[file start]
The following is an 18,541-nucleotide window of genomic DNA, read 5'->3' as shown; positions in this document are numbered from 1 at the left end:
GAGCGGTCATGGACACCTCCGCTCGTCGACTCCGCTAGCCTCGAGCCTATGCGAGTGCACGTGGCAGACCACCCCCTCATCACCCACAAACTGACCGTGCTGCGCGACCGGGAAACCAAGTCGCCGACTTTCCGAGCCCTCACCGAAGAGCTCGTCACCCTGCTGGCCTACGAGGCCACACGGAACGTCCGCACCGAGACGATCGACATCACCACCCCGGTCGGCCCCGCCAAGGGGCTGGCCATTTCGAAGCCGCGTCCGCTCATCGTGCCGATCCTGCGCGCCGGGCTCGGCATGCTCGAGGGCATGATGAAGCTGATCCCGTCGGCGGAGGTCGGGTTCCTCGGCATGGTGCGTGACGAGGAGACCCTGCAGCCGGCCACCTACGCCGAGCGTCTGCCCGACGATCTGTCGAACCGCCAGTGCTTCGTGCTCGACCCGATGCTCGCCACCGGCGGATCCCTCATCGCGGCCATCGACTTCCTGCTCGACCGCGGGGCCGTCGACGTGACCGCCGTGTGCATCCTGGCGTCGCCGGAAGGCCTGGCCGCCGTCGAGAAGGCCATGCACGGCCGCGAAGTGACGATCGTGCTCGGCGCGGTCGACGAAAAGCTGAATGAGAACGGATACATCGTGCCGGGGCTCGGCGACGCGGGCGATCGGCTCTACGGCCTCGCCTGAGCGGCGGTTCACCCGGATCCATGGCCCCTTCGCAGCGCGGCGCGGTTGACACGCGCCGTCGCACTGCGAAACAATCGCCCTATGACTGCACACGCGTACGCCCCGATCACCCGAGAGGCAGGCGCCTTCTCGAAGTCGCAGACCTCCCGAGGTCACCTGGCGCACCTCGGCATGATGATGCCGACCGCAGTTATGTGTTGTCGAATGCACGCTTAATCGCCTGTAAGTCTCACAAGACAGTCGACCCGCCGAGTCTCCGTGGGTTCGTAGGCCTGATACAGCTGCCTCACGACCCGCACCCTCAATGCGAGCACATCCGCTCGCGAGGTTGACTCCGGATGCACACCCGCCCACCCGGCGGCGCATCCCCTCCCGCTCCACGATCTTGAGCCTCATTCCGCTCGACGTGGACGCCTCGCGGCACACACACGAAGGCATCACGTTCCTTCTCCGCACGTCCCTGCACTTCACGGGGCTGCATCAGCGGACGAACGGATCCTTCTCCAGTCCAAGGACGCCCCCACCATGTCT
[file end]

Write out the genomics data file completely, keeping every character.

The following is an 18,541-nucleotide window of genomic DNA, read 5'->3' as shown; positions in this document are numbered from 1 at the left end:
GAGCGGTCATGGACACCTCCGCTCGTCGACTCCGCTAGCCTCGAGCCTATGCGAGTGCACGTGGCAGACCACCCCCTCATCACCCACAAACTGACCGTGCTGCGCGACCGGGAAACCAAGTCGCCGACTTTCCGAGCCCTCACCGAAGAGCTCGTCACCCTGCTGGCCTACGAGGCCACACGGAACGTCCGCACCGAGACGATCGACATCACCACCCCGGTCGGCCCCGCCAAGGGGCTGGCCATTTCGAAGCCGCGTCCGCTCATCGTGCCGATCCTGCGCGCCGGGCTCGGCATGCTCGAGGGCATGATGAAGCTGATCCCGTCGGCGGAGGTCGGGTTCCTCGGCATGGTGCGTGACGAGGAGACCCTGCAGCCGGCCACCTACGCCGAGCGTCTGCCCGACGATCTGTCGAACCGCCAGTGCTTCGTGCTCGACCCGATGCTCGCCACCGGCGGATCCCTCATCGCGGCCATCGACTTCCTGCTCGACCGCGGGGCCGTCGACGTGACCGCCGTGTGCATCCTGGCGTCGCCGGAAGGCCTGGCCGCCGTCGAGAAGGCCATGCACGGCCGCGAAGTGACGATCGTGCTCGGCGCGGTCGACGAAAAGCTGAATGAGAACGGATACATCGTGCCGGGGCTCGGCGACGCGGGCGATCGGCTCTACGGCCTCGCCTGAGCGGCGGTTCACCCGGATCCATGGCCCCTTCGCAGCGCGGCGCGGTTGACACGCGCCGTCGCACTGCGAAACAATCGCCCTATGACTGCACACGCGTACGCCCCGATCACCCGAGAGGCAGGCGCCTTCTCGAAGTCGCAGACCTCCCGAGGTCACCTGGCGCACCTCGGCATGATGATGCCGACCGCAGTTATGTGTTGTCGAATGCACGCTTAATCGCCTGTAAGTCTCACAAGACAGTCGACCCGCCGAGTCTCCGTGGGTTCGTAGGCCTGATACAGCTGCCTCACGACCCGCACCCTCAATGCGAGCACATCCGCTCGCGAGGTTGACTCCGGATGCACACCCGCCCACCCGGCGGCGCATCCCCTCCCGCTCCACGATCTTGAGCCTCATTCCGCTCGACGTGGACGCCTCGCGGCACACACACGAAGGCATCACGTTCCTTCTCCGCACGTCCCTGCACTTCACGGGGCTGCATCAGCGGACGAACGGATCCTTCTCCAGTCCAAGGACGCCCCCACCATGTCT